The Youth Retention Study examined the retention and drop-out rates (nearly 50 percent) of first year 4-H members. The team looked at re-enrollment trends over a seven-year period to understand the phenomena of why youth leave the 4-H program. While the focus of the study was on California, the team has engaged multiple states in this effort to document the national scope of this issue, and used the data to develop tools and strategies for addressing and extending that information through peer-reviewed articles, workshops and training. Two of the factors they found reducing retention were a lack of communication and the inability to understand and navigate the 4-H program. These findings led to development of a handbook for families to navigate the 4-H program and a Project Leader Checklist for implementing the 4-H project experience. 

The Youth Retention Study Team includes

  • JoLynn Miller, CE Advisor - UCCE Central Sierra Multi-County Partnership
  • Kendra Lewis, Academic Coordinator - UC ANR Statewide 4-H Program
  • Marianne Bird, CE Advisor - UCCE Capital Corridor MCP
  • John Borba, CE Advisor - UCCE Kern
  • Claudia Diaz-Carrasco, CE Advisor - UCCE Riverside and San Bernardino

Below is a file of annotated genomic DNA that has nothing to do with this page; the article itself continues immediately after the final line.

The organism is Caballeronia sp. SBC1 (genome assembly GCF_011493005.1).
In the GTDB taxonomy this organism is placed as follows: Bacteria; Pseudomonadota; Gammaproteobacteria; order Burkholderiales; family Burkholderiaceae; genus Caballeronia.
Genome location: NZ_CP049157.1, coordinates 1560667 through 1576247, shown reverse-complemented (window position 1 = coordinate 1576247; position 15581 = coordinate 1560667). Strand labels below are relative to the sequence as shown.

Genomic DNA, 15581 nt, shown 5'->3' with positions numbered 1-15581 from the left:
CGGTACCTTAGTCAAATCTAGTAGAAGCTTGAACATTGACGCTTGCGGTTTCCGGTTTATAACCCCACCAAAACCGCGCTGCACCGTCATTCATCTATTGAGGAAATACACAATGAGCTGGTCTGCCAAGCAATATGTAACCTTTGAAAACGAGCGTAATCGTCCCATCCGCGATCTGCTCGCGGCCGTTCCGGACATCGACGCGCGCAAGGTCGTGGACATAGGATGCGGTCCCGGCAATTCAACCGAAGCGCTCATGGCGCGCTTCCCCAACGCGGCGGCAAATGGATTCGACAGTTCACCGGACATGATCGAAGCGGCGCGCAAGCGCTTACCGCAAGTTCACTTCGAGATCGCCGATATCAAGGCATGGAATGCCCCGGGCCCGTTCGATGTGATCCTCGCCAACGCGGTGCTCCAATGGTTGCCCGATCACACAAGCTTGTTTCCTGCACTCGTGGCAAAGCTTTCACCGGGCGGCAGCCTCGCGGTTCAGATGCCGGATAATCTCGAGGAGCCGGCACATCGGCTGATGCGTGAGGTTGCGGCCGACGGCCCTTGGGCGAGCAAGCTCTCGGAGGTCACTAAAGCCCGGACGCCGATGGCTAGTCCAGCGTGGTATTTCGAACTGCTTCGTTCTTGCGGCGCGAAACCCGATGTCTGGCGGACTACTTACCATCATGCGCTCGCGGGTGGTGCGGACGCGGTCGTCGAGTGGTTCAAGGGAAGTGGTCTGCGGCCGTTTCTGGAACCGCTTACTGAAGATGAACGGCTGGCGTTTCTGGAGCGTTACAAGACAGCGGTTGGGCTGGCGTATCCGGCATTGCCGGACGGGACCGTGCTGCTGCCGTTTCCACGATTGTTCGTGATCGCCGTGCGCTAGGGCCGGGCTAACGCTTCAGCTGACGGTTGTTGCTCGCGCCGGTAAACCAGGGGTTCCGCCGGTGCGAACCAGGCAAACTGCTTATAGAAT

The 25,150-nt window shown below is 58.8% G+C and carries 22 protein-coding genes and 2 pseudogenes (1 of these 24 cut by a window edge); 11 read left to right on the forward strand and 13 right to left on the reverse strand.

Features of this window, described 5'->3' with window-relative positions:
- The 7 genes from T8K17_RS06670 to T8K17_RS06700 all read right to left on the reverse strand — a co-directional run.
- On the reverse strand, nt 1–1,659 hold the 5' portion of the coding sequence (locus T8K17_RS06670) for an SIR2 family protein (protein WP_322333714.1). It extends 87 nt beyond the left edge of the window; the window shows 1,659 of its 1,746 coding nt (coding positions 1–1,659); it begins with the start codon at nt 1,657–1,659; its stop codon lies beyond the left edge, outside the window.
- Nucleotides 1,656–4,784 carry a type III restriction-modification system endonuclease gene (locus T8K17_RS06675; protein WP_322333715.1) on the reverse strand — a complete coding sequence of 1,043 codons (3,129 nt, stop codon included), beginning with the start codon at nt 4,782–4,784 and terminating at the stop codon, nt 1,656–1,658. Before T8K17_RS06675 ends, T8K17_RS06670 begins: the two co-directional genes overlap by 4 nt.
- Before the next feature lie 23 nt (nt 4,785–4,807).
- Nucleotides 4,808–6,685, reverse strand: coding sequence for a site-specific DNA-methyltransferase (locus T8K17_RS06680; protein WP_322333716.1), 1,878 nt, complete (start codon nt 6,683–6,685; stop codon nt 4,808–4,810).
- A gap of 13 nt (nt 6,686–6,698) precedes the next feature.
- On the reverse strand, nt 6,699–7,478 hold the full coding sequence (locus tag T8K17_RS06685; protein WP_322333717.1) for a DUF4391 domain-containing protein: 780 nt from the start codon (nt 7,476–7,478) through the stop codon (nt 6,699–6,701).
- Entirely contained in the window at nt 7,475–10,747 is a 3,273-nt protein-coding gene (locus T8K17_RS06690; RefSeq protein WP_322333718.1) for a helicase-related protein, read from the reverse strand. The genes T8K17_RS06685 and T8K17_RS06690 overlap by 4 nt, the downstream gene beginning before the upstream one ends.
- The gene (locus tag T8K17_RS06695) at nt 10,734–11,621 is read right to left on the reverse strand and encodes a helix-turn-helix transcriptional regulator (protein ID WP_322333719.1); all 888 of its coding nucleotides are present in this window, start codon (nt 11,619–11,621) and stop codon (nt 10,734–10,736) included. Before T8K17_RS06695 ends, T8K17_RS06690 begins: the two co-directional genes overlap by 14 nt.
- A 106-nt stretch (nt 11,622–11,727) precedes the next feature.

• Dorina Espinoza, CE Advisor - UCCE Humboldt and Del Norte
  • Russell Hill, CE Advisor - UCCE Merced, Mariposa and Madera
  • Car Mun Kok, CE Advisor - UCCE Lake and Mendocino
  • Sue Manglallan, CE Advisor - UCCE San Diego
  • Kali Trzesniewski, CE Specialist – UC Davis, Department of Human & Community Development

Outstanding Extension - David Haviland

David Haviland, UC Cooperative Extension entomology and integrated pest management advisor in Kern County, won the Outstanding Extension award.

David Haviland has been the UC Cooperative Extension entomology advisor in Kern County and affiliated IPM advisor with the UC IPM Program since 2002. He has developed an exemplary extension program to address the needs of clientele and support continued productivity in the third largest agricultural output county in the nation. Haviland's extension program is based on continuous needs assessment, applied local research to solve problems, collaboration with multiple partners, and extension programming focused on grower and pest control adviser adoption of improved pest management practices. Haviland uses his research outputs to drive his prodigious extension program. This includes 430 presentations to more than 32,000 people, primarily to farmers and pest control advisers. Haviland has developed a national and international reputation through publishing the results of his research in peer-reviewed scientific publications, and by giving national and international presentations.